This morning I felt, God is with her, and has always been with her, and will always be with her. I don’t even know what I mean by that.
It doesn’t matter.
This morning I felt motivated by love.
It’s been hard for me during this middle aged time to even consider love. Well, love of my family and friends, yes. I have in many ways made that the center of my decisions, and that has been very healthy.
But love in general? I work from love of my family and friends because I know it’s there, even when I don’t feel it.
My quote in my high school yearbook was Van Gogh (yes, I was insufferable): something about being motivated more by love than anger.
The entire DT administration, yes, I was motivated by anger. It was exhausting. Now it’s more like a pilot light, knowing those Nazi lunatics can reemerge at any time.
This week I went to the theater for the first time in God knows how long…did I see any theater after leaving New York? Maybe not, I’ve been broke.
My niece and twenty other kids performed “Xanadu” (Junior!). I forgot how uncomfortable theater seats can be. And how wild it is, always, still, to have humans get up and do a thing for you, everyone watching.
I realized that I kind of have LIVED “Xanadu,” that is, I took an abandoned property and filled it with all the arts. However, I had no help from any Australians.
I love seeing kids with grey sprayed in their hair to play older characters. It just kills me. Like, we are all wearing our current age, but inside we have the baby, the twentysomething, the elderly.
The eyes of people downtown today were all accessible. Every face, all the eyes, I knew, this person has felt scared. A lot. In the last year, this person has been fearful. Every person.
So my heart went out to all of them. How afraid we have all been. How afraid we still are. How vulnerable. How aching for reassurance. I saw that in all the eyes, even the eyes I sometimes look away from, the blonde sorority girls, the guys who look like they might drive that pickup truck with the TRUMP flag flying.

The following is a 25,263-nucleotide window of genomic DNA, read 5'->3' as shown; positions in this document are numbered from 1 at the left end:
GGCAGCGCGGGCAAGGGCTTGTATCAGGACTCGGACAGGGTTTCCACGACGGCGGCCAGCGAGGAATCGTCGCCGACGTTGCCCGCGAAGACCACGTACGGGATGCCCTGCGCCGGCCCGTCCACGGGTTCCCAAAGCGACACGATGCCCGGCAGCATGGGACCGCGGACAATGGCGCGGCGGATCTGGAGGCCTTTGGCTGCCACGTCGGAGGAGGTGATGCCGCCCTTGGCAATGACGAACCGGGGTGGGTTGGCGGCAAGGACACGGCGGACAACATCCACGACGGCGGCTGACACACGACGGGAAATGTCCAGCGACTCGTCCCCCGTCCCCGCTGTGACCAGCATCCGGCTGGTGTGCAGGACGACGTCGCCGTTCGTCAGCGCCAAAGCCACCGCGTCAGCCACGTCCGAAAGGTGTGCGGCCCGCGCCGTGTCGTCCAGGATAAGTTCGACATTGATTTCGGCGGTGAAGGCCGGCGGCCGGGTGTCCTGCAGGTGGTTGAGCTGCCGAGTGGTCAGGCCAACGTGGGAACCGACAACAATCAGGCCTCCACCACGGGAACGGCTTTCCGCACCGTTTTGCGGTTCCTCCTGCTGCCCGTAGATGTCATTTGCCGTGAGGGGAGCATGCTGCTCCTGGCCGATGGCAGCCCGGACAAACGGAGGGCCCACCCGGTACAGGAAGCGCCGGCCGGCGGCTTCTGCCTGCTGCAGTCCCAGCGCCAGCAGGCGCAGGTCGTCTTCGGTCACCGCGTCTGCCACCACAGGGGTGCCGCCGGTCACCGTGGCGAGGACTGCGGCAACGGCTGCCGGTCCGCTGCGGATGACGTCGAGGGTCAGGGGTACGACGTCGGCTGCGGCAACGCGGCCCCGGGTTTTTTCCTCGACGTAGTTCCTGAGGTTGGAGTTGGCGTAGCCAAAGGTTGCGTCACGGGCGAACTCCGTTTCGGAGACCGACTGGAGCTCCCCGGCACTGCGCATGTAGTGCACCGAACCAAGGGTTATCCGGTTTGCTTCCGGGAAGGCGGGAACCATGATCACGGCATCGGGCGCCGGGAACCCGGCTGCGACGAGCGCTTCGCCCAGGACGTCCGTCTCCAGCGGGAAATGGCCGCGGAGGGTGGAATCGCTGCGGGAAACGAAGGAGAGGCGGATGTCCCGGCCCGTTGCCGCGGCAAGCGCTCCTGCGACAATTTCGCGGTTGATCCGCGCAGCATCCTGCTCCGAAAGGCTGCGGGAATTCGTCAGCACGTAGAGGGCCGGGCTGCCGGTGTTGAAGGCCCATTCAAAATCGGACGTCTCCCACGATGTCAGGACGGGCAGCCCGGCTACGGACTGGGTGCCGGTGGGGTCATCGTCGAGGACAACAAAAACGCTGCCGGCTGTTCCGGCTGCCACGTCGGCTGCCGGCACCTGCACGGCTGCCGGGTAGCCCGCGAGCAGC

Love Garden is still there. As a long-term Lawrence aficiando, I remember when Love Garden was upstairs, and I could show you the doorway, and the decoration that shows what is used to be. They’re down the street now, and more importantly, they are the latest recipients of the humane society kitten project!
Love Garden’s squid hangs in the window, so below the kittens are living in a sea scene. One blonde kitten sat in an oyster with a pearl. He got up and pushed the pearl out and started chasing it. A black kitten and a blonde kitten bit gently at each other and threw each other around.
As I stood there absorbing the kitten energy, two other women came up to see them.
I think I’ll stay here all day, I said.
I can’t bring home any more cats! one said.
I don’t have my own apartment yet, the other said.
But your dad is a nice person. You should ask him.
I don’t know.
You should ask.
The two of them went inside the shop, perhaps to try to finagle the right to adopt a kitten.
The rain slowed up as I walked home.